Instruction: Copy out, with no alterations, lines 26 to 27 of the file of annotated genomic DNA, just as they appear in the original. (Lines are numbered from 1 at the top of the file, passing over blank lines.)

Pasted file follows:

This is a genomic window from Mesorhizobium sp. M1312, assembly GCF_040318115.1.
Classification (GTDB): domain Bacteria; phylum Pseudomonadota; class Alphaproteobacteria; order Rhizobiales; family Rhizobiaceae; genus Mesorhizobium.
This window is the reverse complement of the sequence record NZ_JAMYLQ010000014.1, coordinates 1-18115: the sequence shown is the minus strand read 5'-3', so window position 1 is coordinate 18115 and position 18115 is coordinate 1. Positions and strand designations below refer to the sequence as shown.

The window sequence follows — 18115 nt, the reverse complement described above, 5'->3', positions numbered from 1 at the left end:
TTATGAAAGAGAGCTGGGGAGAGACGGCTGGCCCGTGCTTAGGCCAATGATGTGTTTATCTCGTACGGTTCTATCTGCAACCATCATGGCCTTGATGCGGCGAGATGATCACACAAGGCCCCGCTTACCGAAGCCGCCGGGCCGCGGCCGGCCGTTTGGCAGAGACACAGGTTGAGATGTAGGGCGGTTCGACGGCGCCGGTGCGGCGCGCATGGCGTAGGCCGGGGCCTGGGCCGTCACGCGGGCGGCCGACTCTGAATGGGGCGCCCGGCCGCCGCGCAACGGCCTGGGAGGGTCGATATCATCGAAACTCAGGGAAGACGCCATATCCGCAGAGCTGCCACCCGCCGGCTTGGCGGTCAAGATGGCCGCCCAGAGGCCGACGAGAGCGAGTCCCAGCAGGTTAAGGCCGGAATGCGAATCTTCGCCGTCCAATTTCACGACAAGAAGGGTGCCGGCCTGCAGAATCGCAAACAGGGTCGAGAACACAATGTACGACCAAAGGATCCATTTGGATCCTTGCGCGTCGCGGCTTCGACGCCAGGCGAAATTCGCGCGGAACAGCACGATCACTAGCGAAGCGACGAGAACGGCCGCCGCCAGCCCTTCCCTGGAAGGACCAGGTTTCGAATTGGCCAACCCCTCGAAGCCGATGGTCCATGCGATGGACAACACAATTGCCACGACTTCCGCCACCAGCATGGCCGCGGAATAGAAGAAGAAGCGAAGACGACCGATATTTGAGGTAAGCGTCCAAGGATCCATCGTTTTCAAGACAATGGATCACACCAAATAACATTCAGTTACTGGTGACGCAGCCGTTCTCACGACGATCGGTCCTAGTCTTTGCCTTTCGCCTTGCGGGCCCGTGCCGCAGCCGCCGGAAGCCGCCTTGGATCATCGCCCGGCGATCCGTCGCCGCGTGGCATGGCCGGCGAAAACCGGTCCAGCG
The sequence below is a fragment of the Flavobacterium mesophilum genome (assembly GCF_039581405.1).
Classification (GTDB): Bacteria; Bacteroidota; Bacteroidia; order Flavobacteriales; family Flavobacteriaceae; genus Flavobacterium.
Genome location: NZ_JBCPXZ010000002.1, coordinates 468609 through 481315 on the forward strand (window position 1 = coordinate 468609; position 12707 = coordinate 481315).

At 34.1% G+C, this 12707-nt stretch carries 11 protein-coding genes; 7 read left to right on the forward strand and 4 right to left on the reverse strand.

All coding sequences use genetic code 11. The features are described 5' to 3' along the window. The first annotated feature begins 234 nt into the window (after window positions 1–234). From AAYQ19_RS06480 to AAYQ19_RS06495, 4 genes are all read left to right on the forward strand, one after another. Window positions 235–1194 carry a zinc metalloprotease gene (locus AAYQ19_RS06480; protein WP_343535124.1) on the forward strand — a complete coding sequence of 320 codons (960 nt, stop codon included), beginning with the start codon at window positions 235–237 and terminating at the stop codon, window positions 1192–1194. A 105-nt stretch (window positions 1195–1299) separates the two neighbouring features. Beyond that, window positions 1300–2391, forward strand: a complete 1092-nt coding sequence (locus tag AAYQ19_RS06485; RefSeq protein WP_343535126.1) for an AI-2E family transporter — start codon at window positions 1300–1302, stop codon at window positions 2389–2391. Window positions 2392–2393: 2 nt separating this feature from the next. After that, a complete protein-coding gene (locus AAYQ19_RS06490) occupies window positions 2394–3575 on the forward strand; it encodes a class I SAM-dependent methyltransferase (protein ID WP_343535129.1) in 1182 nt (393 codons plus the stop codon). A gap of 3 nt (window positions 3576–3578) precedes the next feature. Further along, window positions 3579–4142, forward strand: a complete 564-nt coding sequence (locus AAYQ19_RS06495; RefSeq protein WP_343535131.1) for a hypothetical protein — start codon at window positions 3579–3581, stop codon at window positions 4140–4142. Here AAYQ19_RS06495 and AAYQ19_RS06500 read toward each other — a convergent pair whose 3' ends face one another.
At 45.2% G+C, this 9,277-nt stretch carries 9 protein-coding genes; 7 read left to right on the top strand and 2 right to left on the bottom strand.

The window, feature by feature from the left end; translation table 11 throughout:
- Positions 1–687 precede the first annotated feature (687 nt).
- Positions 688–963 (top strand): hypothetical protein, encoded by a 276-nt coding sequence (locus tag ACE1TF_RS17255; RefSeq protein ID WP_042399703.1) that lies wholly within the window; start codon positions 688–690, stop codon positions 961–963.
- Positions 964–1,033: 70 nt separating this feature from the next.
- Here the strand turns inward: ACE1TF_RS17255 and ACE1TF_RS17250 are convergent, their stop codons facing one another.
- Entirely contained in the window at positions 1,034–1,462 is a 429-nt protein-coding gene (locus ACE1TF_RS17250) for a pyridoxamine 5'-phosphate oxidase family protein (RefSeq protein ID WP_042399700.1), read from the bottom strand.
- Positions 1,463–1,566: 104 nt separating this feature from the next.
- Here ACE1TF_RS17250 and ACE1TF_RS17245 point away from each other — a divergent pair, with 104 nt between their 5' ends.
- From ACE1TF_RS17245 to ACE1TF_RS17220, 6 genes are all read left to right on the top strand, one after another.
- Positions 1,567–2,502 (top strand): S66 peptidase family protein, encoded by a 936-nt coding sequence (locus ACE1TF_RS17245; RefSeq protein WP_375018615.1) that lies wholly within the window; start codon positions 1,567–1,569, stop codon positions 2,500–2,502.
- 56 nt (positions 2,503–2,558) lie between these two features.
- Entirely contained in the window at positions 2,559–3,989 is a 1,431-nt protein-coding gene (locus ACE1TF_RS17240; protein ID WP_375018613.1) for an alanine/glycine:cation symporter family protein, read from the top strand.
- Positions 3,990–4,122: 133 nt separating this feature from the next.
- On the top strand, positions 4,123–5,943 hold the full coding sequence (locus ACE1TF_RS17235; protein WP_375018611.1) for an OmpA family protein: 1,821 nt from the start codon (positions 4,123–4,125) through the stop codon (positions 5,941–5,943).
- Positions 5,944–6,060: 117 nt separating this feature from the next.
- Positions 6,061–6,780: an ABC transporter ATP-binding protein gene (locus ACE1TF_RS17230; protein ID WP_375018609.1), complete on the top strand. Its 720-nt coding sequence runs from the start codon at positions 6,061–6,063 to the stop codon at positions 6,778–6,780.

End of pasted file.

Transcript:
- Positions 5,944–6,060: 117 nt separating this feature from the next.
- Positions 6,061–6,780: an ABC transporter ATP-binding protein gene (locus ACE1TF_RS17230; protein ID WP_375018609.1), complete on the top strand. Its 720-nt coding sequence runs from the start codon at positions 6,061–6,063 to the stop codon at positions 6,778–6,780.